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This image, taken from a drone flying about 200 feet above Phillips Reservoir near Baker City, shows Mason Dam. Most of the snow-covered area at right is usually underwater but has been exposed as the reservoir, due to demand for irrigation water and a drought, has receded. It is holding about 8% of its capacity.

I like to walk where, on a majority of days in any given year, I would splash.

Or swim.

It is the nature of reservoirs to recede seasonally.

And reservoirs in our arid region can shrink as dramatically as a wool sweater washed in hot water, especially when drought and heavy demand for irrigation water coincide.

Which is to say, summer.

A proximate example of the phenomenon, and one I visit often, is Phillips Reservoir.

The reservoir, which sprawls across 2,400 acres when full, impounds the Powder River at the eastern end of the Sumpter Valley, about 15 miles southwest of Baker City.

Phillips is not full now.

Indeed it is far closer to empty, holding about 8% of its capacity.

The reservoir’s recession has revealed a swath of land that typically is submerged.

I am forever intrigued by the chance to go to places that are normally off limits, to hike what are in effect temporary trails.

A whole lot of trails, in this case.

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A wide swath of shoreline has been exposed as Phillips Reservoir dropped during the summer and early fall.

Albeit trails that follow precisely the same route and are separated by just a few inches.

As reservoirs slowly subside — and Phillips, being rather larger than, say, a bathtub, doesn’t empty rapidly — the waves erode the shoreline and create a series of sinuous benches that resemble, from a distance, the bleachers in a football stadium, albeit curved rather than straight.

Altitude as well as distance accentuates this effect, something I was pleased to experience on a recent Sunday excursion to the reservoir.

I brought a new toy.

Except the Mavic Mini drone is somewhat more sophisticated than that word, toy, implies.

Toys, at least the ones that I have been acquainted with, can’t fly 400 feet above the ground and figure out how to return to their takeoff spot if the operator gets confused.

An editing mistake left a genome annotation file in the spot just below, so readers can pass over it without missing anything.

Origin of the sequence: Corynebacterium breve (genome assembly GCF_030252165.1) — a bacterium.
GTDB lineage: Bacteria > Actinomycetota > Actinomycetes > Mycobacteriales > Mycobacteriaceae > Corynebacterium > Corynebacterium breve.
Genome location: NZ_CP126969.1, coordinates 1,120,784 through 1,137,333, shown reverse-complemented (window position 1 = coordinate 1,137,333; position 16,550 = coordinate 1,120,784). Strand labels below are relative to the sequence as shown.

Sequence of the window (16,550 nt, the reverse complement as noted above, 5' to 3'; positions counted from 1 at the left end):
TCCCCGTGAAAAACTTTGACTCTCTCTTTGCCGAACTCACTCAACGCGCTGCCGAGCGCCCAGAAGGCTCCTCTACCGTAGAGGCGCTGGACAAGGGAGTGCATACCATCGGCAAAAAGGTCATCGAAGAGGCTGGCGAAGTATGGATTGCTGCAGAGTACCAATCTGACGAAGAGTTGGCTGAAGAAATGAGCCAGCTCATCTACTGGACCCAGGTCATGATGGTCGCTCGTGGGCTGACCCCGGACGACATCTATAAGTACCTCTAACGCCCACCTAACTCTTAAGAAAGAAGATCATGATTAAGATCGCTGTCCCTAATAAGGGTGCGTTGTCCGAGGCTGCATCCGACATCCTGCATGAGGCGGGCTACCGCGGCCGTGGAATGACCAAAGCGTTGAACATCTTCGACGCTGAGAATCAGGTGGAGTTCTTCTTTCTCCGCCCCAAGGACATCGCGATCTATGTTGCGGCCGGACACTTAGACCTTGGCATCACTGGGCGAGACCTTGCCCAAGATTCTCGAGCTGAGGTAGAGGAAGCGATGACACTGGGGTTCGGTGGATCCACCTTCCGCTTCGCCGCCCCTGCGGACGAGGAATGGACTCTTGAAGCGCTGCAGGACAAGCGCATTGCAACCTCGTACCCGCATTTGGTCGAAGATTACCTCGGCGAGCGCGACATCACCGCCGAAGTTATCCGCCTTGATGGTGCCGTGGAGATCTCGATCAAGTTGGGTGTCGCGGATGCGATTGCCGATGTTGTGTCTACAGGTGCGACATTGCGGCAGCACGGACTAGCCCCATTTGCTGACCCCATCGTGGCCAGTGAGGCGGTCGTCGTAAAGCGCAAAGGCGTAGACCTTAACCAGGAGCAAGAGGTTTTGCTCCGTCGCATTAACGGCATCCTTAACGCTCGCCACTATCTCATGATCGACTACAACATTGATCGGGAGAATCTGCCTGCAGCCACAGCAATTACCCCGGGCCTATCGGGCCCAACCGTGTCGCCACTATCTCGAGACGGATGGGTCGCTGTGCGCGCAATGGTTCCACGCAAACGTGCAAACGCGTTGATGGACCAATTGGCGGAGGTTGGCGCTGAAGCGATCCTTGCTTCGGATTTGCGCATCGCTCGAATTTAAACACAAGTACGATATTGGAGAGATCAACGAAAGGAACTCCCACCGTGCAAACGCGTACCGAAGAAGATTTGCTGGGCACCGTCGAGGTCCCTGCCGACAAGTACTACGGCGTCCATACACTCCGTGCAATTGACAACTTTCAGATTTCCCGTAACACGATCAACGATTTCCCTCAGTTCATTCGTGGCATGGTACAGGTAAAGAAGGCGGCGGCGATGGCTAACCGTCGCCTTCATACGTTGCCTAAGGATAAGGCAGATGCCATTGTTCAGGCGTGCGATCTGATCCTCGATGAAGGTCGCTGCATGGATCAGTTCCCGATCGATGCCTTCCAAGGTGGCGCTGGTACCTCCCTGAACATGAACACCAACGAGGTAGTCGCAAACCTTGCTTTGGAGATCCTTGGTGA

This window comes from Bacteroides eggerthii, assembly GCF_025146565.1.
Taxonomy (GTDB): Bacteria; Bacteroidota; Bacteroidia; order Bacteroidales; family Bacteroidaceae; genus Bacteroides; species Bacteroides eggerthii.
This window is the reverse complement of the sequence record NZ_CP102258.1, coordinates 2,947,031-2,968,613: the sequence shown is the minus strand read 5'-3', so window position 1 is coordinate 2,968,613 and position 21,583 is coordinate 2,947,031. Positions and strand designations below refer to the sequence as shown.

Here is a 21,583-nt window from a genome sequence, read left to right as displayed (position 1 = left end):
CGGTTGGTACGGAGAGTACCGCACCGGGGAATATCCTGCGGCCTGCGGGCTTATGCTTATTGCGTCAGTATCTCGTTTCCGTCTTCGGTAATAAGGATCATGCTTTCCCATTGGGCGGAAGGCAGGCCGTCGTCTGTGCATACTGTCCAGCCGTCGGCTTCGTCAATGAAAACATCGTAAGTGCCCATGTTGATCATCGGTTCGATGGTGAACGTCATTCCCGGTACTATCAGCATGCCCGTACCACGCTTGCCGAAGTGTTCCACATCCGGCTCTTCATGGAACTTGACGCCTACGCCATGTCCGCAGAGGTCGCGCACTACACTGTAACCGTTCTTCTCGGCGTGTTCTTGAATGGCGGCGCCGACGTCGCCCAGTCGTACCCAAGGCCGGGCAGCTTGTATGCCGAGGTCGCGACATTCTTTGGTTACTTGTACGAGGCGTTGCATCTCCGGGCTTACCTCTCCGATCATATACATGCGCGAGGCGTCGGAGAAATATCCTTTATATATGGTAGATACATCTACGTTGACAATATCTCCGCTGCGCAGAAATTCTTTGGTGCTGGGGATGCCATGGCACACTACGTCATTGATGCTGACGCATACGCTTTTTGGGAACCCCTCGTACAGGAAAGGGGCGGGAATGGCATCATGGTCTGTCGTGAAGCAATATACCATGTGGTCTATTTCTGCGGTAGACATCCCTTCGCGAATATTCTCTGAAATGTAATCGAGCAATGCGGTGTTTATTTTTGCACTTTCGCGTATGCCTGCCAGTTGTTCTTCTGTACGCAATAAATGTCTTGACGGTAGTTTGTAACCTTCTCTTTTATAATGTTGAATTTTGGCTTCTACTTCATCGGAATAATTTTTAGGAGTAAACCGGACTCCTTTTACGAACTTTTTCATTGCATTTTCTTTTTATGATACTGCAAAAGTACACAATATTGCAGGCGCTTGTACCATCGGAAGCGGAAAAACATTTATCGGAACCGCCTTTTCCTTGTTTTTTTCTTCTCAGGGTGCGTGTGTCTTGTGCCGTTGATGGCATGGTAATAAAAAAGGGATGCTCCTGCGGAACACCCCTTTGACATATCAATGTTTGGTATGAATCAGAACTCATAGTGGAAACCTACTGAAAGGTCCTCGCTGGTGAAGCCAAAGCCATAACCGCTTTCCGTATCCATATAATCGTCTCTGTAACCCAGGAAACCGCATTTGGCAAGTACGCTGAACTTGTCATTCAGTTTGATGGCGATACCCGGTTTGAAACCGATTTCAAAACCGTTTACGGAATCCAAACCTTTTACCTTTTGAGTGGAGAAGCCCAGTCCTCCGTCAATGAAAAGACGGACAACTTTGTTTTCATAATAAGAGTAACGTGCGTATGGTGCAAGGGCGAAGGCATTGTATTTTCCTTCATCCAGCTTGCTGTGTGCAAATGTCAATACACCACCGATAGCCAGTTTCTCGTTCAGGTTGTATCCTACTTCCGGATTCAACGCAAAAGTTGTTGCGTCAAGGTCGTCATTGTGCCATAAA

(As I often do even when I have but two dimensions to deal with — relaxing on a sofa, for instance.)

I’ve scarcely begun to tap the drone’s prodigious capabilities.

Like as not I never will delve much beyond the basic operations. But I’m satisfied simply flying the thing around and marveling at the new perspective it affords on familiar places.

(Its gimbal-mounted camera takes videos as well as photographs.)

Once the drone was safely back in its case — or as safe as my acquisitions can be; I’ve proved quite capable of damaging items even when they’re perfectly still — we started hiking west along the reservoir’s south shore.

My wife, Lisa, and our son, Max, and daughter, Olivia, found a stump that had been transformed by hoarfrost into a fetching, whimsical sculpture.

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Hoar frost decorates an old stump recently revealed by receding Phillips Reservoir.

It occurred to me that this stump, its base just a few inches above the water, probably has been submerged very nearly constantly since Mason Dam was finished in 1967 and the Powder’s water began filling the valley.

The reservoir has dropped as low as it is now in fewer than 10 autumns since it first filled.

It was a fine day for a hike, sunny with a breeze that was brisk but not frigid. The reservoir, not yet frozen into its customary winter gray, showed off its range of colors — nearly green from some angles but a deep cobalt from the elevated vantage point of the drone.

The south shore is the better side to explore the reservoir’s rarely revealed shore, I think. The slopes are a bit steeper and the resulting topography more interesting, smooth and sandy stretches interrupted by boulder fields.

As I walk along I wonder what the Powder River canyon looked like before it was inundated.

The south side also affords expansive views, across the water, of the Elkhorn Mountains, including the range’s apex, Rock Creek Butte. The 9,106-foot peak, which can seem a relatively modest summit from certain directions, is from the reservoir quite imposing, with the pyramidal shape that reminds me of the mountain silhouettes that form the backdrop of Roadrunner cartoons.

The easiest way to get to the shoreline is to drive across Mason Dam and park on the south side. Drive Highway 7 south from Baker City and turn left onto the Black Mountain Road, No. 1145, just beyond Milepost 35. The dam is just a few hundred yards from the highway.

This route might not be accessible if logging crews aren’t plowing the Black Mountain Road.

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